Information for Patients
Hearing Disorders and Deafness
It's frustrating to be unable to hear well enough to enjoy talking with friends or family. Hearing disorders make it hard, but not impossible, to hear. They can often be helped. Deafness can keep you from hearing sound at all.
What causes hearing loss? Some possibilities are
- Diseases such as ear infections and meningitis
- Certain medicines
- Long-term exposure to loud noise
There are two main types of hearing loss. One happens when your inner ear or auditory nerve is damaged. This type is usually permanent. The other kind happens when sound waves cannot reach your inner ear. Earwax build-up, fluid, or a punctured eardrum can cause it. Treatment or surgery can often reverse this kind of hearing loss.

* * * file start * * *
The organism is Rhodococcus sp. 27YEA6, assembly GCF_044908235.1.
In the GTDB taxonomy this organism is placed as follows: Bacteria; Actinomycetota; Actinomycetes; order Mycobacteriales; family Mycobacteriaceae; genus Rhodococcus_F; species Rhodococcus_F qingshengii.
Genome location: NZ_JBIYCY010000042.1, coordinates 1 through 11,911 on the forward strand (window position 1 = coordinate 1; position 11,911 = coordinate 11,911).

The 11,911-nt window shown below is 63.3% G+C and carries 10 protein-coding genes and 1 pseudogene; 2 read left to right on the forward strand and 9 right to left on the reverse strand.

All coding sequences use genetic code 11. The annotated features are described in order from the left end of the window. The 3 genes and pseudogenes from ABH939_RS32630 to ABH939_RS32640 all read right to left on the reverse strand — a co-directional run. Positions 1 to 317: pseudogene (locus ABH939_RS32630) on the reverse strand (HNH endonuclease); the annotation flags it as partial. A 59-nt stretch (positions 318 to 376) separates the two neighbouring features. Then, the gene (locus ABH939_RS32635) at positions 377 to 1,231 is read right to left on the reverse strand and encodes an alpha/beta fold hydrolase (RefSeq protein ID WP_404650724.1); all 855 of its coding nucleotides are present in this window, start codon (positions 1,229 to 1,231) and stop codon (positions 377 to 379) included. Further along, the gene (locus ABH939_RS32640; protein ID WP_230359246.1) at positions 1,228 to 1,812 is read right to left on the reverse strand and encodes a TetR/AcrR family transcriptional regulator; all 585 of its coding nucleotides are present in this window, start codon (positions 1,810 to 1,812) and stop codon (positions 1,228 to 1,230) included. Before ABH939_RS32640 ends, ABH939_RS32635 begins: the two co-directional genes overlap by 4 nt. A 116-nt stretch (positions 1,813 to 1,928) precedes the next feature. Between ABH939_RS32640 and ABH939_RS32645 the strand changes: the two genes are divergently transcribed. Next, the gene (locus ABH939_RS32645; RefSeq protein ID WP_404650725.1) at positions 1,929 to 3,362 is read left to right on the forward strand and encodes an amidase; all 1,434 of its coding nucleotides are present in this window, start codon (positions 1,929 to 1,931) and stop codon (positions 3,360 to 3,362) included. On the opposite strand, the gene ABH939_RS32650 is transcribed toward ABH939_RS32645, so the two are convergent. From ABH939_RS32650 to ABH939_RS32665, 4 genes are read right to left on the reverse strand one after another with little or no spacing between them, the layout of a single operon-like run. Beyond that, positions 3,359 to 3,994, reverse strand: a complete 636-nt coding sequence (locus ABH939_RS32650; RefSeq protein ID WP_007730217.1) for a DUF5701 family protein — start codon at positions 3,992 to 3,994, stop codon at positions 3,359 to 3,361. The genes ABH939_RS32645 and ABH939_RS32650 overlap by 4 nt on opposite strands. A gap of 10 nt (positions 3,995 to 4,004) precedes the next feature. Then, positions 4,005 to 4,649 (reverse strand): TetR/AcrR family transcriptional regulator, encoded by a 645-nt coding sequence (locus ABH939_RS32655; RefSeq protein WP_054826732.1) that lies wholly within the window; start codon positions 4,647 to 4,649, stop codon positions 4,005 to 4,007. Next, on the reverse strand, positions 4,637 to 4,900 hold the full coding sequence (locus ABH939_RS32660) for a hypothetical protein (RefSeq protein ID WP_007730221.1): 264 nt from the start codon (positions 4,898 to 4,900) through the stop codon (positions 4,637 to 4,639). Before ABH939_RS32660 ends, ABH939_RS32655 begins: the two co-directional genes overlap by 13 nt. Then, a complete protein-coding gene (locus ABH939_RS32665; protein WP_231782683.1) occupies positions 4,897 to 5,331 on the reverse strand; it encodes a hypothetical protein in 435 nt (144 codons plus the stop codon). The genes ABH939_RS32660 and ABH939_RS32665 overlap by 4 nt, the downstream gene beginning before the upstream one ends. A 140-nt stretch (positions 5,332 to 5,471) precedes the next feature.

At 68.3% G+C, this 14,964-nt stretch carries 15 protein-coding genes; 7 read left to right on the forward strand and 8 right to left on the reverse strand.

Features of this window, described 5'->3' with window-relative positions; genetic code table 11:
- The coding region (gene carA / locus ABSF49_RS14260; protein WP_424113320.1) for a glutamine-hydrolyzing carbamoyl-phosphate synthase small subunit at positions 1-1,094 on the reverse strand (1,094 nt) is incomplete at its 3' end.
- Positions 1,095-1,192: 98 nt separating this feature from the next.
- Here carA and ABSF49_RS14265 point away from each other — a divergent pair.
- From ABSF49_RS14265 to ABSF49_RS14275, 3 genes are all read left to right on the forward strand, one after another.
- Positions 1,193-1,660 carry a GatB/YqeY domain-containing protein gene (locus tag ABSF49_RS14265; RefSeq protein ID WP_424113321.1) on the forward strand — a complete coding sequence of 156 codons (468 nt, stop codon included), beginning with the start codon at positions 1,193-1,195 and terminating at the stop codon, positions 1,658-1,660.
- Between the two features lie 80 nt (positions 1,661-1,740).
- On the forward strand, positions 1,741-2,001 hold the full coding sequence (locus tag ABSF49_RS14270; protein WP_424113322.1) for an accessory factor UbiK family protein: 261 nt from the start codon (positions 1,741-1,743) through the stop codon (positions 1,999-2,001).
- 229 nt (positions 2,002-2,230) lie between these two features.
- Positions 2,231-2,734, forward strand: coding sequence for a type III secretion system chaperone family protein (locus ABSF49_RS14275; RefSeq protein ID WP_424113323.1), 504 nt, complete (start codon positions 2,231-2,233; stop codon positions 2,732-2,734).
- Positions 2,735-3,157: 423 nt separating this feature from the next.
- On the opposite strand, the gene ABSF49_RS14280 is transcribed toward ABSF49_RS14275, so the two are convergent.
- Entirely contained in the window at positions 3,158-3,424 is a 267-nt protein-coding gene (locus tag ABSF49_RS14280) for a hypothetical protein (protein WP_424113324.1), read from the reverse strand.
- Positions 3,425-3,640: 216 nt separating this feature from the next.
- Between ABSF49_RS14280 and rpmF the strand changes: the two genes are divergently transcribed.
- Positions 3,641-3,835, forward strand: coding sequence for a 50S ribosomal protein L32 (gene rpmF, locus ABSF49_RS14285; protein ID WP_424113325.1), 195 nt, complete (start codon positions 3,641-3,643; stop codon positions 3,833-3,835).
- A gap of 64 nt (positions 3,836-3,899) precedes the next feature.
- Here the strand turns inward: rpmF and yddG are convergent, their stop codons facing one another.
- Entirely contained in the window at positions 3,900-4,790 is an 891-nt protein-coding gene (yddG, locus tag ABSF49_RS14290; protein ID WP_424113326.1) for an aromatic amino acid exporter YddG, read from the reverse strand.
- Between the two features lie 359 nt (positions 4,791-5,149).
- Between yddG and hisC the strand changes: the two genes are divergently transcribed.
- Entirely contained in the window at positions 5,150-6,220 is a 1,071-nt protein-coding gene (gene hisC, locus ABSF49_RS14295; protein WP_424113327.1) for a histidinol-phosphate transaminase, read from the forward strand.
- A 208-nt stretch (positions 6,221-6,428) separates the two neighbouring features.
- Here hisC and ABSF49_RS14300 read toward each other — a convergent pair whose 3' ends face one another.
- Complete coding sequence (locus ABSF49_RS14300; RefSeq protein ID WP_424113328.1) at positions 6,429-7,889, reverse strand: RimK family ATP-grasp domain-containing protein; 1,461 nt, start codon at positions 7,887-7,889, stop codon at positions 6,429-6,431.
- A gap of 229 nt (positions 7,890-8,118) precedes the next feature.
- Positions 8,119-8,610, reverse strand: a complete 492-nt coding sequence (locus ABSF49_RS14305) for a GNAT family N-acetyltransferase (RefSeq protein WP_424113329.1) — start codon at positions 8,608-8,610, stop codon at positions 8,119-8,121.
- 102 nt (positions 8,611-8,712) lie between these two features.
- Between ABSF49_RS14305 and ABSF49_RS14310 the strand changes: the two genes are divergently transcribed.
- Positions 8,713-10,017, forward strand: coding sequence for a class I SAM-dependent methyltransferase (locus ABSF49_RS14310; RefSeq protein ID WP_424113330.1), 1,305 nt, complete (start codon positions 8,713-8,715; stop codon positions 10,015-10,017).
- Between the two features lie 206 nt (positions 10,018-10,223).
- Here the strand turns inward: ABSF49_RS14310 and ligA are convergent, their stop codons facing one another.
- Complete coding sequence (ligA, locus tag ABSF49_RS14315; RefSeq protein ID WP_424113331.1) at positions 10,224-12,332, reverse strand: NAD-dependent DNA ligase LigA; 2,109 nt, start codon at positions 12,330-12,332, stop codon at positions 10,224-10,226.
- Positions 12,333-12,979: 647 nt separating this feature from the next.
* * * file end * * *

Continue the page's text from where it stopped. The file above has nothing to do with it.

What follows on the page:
Untreated, hearing problems can get worse. If you have trouble hearing, you can get help. Possible treatments include hearing aids, cochlear implants, special training, certain medicines, and surgery.
NIH: National Institute on Deafness and Other Communication Disorders
Vision Impairment and Blindness
If you have low vision, eyeglasses, contact lenses, medicine, or surgery may not help. Activities like reading, shopping, cooking, writing, and watching TV may be hard to do. The leading causes of low vision and blindness in the United States are age-related eye diseases: macular degeneration, cataract and glaucoma. Other eye disorders, eye injuries, and birth defects can also cause vision loss.
Whatever the cause, lost vision cannot be restored. It can, however, be managed. A loss of vision means that you may have to reorganize your life and learn new ways of doing things. If you have some vision, visual aids such as special glasses and large print books can make life easier. There are also devices to help those with no vision, like text-reading software and braille books.
The sooner vision loss or eye disease is found and treated, the greater your chances of keeping your remaining vision. You should have regular comprehensive eye exams by an eye care professional.
NIH: National Eye Institute